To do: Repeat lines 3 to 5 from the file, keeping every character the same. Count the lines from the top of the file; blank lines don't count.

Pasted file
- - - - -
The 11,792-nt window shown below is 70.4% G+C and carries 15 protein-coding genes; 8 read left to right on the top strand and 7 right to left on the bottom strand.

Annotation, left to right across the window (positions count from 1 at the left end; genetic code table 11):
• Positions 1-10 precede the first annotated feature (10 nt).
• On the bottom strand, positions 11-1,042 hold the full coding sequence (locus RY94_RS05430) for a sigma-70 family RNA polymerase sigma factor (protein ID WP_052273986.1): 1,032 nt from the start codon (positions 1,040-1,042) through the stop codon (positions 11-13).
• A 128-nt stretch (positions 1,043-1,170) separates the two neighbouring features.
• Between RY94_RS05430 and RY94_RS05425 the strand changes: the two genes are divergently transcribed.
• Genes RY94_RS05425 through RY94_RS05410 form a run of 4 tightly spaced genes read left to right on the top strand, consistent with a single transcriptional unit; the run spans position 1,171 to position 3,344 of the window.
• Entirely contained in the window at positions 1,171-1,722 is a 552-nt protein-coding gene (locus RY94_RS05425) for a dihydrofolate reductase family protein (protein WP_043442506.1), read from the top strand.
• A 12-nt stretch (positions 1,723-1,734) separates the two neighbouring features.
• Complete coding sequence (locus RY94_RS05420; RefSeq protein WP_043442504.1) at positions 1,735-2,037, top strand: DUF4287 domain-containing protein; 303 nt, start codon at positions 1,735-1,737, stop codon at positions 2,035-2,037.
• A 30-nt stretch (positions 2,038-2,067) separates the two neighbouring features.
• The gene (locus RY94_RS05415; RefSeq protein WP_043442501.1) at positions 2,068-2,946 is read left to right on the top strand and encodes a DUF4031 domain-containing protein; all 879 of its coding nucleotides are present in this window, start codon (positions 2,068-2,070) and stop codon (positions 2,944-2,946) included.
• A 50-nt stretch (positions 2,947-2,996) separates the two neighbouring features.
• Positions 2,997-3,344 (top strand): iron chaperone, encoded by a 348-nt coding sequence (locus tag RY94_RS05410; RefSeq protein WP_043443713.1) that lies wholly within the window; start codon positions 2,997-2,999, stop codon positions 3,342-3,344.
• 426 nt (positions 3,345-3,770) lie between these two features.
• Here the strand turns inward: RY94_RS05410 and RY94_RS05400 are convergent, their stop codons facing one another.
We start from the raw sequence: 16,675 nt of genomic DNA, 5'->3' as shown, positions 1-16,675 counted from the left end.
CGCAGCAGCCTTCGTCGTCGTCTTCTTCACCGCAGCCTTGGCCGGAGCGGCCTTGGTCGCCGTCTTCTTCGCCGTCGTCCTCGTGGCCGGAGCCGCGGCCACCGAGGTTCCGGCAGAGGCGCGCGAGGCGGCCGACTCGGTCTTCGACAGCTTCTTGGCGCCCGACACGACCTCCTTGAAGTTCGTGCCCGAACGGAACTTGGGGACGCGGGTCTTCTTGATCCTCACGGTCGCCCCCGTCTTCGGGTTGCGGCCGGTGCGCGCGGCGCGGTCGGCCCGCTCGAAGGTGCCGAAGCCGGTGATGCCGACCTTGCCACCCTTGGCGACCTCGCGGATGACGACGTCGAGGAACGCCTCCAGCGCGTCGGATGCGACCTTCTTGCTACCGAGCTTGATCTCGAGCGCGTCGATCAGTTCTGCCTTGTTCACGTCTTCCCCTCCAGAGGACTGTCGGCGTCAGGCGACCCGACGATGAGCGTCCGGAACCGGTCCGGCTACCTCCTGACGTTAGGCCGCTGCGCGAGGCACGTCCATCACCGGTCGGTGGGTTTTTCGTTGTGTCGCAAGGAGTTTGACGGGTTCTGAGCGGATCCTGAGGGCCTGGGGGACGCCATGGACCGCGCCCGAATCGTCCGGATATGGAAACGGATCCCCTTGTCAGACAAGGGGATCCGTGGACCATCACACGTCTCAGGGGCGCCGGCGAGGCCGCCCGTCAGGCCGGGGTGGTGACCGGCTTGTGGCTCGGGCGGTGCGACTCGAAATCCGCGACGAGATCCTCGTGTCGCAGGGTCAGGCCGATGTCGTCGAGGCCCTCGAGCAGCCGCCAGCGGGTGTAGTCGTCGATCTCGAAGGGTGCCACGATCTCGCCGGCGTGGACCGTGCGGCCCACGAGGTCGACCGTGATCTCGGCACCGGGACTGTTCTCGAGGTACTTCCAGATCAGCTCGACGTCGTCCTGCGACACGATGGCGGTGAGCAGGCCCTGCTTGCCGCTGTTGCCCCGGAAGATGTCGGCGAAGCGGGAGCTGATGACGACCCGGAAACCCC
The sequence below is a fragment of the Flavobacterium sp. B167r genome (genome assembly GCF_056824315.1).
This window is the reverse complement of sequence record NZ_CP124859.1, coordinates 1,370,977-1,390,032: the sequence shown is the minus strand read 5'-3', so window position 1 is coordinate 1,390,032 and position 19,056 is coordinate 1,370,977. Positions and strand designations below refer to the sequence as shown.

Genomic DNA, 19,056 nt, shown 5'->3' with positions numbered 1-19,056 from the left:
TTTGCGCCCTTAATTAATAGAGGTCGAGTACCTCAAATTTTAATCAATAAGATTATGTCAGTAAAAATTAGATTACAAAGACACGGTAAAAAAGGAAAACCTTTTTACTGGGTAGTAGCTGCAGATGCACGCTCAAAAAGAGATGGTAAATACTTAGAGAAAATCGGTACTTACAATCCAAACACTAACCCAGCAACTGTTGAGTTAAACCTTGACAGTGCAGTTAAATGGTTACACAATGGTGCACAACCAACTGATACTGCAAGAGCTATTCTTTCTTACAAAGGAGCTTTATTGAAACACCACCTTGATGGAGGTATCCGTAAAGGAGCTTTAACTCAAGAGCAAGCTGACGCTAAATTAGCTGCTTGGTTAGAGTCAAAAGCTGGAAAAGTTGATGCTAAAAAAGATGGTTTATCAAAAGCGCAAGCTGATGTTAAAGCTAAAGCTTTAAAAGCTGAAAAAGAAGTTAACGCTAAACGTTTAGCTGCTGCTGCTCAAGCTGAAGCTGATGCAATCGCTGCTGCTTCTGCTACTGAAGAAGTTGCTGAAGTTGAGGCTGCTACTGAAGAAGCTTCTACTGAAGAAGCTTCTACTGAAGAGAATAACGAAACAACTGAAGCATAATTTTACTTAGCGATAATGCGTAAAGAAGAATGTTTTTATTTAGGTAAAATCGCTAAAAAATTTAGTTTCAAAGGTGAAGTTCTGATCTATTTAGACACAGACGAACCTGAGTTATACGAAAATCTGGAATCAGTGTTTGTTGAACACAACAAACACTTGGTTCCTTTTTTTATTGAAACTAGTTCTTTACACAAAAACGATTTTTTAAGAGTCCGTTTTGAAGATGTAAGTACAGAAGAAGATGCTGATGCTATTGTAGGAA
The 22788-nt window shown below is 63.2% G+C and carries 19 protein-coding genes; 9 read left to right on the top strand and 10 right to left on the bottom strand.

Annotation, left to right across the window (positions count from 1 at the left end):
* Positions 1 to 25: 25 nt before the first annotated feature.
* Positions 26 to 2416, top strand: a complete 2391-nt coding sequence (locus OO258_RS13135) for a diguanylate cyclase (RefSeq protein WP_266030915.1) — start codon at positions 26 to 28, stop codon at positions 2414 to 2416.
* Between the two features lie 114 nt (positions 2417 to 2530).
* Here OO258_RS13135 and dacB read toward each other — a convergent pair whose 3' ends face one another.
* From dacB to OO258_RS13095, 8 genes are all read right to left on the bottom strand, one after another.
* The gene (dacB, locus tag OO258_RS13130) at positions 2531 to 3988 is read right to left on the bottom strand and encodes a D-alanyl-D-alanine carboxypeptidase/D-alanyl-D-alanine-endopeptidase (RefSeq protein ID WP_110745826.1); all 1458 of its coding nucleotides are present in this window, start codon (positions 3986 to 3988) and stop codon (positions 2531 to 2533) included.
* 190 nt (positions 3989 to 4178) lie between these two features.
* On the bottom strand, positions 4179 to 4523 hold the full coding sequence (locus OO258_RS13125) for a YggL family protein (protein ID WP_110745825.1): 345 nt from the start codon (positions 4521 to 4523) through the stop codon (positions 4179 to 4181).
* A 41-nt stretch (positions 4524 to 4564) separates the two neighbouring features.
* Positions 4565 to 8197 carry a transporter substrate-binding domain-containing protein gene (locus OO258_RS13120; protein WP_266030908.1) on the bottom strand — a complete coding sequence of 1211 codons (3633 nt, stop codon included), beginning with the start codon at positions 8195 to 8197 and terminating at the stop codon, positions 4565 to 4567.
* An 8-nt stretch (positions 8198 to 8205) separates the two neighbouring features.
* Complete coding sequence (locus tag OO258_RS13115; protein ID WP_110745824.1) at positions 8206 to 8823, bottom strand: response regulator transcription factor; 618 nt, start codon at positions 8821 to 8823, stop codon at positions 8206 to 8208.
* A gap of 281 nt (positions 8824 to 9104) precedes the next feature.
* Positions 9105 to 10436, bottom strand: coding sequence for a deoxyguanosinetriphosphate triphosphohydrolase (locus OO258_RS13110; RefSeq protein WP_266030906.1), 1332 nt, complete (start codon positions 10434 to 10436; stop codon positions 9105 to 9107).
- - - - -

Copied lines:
• Positions 1-10 precede the first annotated feature (10 nt).
• On the bottom strand, positions 11-1,042 hold the full coding sequence (locus RY94_RS05430) for a sigma-70 family RNA polymerase sigma factor (protein ID WP_052273986.1): 1,032 nt from the start codon (positions 1,040-1,042) through the stop codon (positions 11-13).
• A 128-nt stretch (positions 1,043-1,170) separates the two neighbouring features.